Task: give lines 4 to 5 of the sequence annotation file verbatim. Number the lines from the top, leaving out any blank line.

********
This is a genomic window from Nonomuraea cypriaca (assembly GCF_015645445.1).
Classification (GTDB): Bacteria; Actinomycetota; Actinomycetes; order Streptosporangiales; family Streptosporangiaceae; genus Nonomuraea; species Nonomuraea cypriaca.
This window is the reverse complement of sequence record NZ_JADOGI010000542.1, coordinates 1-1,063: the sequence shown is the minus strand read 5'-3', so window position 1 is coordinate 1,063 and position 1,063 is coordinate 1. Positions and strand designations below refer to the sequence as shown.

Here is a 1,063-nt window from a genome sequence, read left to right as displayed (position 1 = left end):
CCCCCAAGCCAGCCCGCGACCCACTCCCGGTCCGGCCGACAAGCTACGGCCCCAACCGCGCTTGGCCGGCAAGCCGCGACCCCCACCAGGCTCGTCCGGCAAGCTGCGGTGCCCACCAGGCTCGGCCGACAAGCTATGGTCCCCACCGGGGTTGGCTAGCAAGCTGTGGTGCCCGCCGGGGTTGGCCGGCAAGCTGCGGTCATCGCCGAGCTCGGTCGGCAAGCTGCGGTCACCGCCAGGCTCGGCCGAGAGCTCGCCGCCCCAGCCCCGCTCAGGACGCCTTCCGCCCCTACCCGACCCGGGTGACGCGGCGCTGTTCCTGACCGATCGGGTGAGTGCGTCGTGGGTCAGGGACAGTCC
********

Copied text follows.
Here is a 1,063-nt window from a genome sequence, read left to right as displayed (position 1 = left end):
CCCCCAAGCCAGCCCGCGACCCACTCCCGGTCCGGCCGACAAGCTACGGCCCCAACCGCGCTTGGCCGGCAAGCCGCGACCCCCACCAGGCTCGTCCGGCAAGCTGCGGTGCCCACCAGGCTCGGCCGACAAGCTATGGTCCCCACCGGGGTTGGCTAGCAAGCTGTGGTGCCCGCCGGGGTTGGCCGGCAAGCTGCGGTCATCGCCGAGCTCGGTCGGCAAGCTGCGGTCACCGCCAGGCTCGGCCGAGAGCTCGCCGCCCCAGCCCCGCTCAGGACGCCTTCCGCCCCTACCCGACCCGGGTGACGCGGCGCTGTTCCTGACCGATCGGGTGAGTGCGTCGTGGGTCAGGGACAGTCC